But to do without them would be risky, if not impossible. ITGs open doors internationally; upsetting them could shut them here and there. As for the IWDs, through the discipline of their acquisitions that have become subsidiaries, they are in a position to promise much more precise sales volumes than an ITG. To simplify things, we could use the very graphic image of one equipment supplier: an ITG is an assembly of autonomous property owners, with each of whom you can only hope to reach a compromise without ever falling out with their representative; the IWD, on the other hand, is the owner of the whole building. It can therefore decide what happens or doesn’t happen in each flat... 

So why do IWDs remain members of the ITGs when they could demand and obtain, of their own accord, the 1 to 2.5 percent of commission? Because an ITG gives them a global vision that opens up strategic insights and access to the entire ecosystem. And above all, because it’s the best place to identify the next acquisitions... 


A varied set of strategies

Equipment suppliers sometimes lose their bearings among the various remuneration approaches put in place by the IWDs. Some, like LKQ, have moved towards a reduction in the number of suppliers, with a tendering process based on a single European price. But this is still wishful thinking: first, market conditions need to be harmonised across Europe. This is certainly the case in the USA, but a total non-starter in Europe. The UK market is the cheapest in Europe, while the German and Swiss markets are the most expensive; distribution formats remain highly heterogeneous, intermediaries are disparate and suppliers’ market shares vary significantly...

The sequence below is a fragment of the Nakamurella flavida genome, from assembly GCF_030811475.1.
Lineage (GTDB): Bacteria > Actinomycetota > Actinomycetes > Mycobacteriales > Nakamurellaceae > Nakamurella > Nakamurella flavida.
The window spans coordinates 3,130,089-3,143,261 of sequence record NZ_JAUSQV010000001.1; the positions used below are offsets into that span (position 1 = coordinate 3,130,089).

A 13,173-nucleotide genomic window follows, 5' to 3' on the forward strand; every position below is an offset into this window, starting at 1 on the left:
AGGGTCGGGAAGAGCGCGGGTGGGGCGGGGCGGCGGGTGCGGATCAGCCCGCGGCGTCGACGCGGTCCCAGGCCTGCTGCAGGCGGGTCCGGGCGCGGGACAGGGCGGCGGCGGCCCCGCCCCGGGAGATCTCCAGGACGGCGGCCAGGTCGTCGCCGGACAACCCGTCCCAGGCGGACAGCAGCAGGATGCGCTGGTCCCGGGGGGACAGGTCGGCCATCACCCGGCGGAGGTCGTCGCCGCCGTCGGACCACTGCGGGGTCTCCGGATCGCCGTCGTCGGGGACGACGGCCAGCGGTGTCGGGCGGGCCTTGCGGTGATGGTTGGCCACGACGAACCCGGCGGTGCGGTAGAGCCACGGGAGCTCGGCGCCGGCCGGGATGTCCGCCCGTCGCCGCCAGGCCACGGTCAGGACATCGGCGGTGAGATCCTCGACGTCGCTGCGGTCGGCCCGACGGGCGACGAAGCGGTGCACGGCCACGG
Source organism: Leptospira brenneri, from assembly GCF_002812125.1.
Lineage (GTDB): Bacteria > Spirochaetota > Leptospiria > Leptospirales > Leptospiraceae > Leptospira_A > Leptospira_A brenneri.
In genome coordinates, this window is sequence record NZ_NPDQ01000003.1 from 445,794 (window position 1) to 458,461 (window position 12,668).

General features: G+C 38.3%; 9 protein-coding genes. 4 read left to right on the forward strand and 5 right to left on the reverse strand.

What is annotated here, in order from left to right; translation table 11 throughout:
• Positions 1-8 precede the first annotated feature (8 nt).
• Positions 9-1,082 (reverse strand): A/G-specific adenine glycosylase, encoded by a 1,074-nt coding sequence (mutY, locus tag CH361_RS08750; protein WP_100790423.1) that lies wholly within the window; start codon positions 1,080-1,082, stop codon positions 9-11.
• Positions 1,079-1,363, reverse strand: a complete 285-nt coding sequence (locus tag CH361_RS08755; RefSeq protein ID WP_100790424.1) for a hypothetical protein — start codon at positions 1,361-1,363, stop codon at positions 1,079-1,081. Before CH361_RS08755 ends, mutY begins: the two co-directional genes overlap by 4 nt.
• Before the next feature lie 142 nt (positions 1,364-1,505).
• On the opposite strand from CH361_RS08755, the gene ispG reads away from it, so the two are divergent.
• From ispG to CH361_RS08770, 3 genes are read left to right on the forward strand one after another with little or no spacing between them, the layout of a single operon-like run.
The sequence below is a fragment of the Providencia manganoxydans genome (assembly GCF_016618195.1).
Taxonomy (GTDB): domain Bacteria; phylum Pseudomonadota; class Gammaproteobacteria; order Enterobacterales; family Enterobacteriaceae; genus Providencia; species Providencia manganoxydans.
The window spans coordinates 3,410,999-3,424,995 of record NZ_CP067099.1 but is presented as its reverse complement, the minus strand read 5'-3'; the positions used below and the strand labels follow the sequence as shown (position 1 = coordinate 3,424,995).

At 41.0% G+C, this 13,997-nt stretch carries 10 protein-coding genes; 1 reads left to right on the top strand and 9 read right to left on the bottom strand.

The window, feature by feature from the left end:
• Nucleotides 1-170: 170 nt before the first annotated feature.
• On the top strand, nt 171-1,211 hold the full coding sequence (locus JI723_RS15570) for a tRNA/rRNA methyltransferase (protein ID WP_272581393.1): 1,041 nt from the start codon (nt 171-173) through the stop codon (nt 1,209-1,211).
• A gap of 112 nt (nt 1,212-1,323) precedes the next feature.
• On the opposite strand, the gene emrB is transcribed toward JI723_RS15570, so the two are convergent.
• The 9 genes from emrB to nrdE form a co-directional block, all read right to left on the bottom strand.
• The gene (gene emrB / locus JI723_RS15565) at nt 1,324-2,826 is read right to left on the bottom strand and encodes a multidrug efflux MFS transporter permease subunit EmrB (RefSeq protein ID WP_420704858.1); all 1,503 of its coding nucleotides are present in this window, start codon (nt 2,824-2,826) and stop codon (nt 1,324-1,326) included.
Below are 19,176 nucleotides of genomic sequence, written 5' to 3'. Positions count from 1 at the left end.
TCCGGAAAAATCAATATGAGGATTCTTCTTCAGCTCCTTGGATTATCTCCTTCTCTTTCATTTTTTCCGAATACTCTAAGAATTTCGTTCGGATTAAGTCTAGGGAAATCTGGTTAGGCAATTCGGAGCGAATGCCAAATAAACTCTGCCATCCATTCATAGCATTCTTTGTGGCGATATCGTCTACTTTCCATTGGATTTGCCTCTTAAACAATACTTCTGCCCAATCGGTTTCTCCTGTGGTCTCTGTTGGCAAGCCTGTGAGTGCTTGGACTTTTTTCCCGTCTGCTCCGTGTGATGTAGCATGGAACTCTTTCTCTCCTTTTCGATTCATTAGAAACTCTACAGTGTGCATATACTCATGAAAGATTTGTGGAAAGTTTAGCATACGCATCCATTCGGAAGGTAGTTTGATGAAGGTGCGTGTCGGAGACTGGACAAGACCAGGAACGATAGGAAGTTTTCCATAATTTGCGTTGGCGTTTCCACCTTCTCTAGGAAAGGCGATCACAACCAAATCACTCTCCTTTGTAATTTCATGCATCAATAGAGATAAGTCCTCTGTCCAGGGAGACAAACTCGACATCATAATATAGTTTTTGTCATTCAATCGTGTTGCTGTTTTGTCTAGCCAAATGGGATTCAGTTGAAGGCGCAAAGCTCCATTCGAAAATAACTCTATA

Others, such as AAG, have sought to align off-invoice conditions. This approach has the merit of not distorting price positioning differences in Europe. But do countries always follow suit if they don’t see the benefits for themselves? 

Finally, others, such as PHE, focus on centralising end-of-year rebates internationally. The simplest approach is to maximise their rebate by creating an additional layer to the local ones. But here again, with only limited growth in turnover for equipment manufacturers... 

In short: do these various promises satisfy the equipment suppliers who finance them? If their view is anything to go by, there is still progress to be made. At the very least, they hope to benefit from the logistical savings promised by the harmonisation of flows within the IWDs...

Suppliers: how to resist

To keep control, equipment suppliers have every interest in playing the local game to the full so that they can maintain or even increase their market share through country-tailored promotional support, managed by their local teams in coordination with their central Key Account manager. But only when they can... because they are finding it increasingly difficult to finance such local teams. And this can irritate the ultra-directive nature of a distribution group. 

The latter can, for example, cause an overly-independent supplier to lose its foothold in certain markets by making its product range unsuitable, thereby demotivating local teams. The general trend is therefore to reduce local presence, often considered too costly and futile, since the group is in control. But not all equipment suppliers have yet given up on fighting back. The most determined have understood that a strong brand has to be defended. And that when it is well defended, it imposes its value.

Jean-Marc Pierret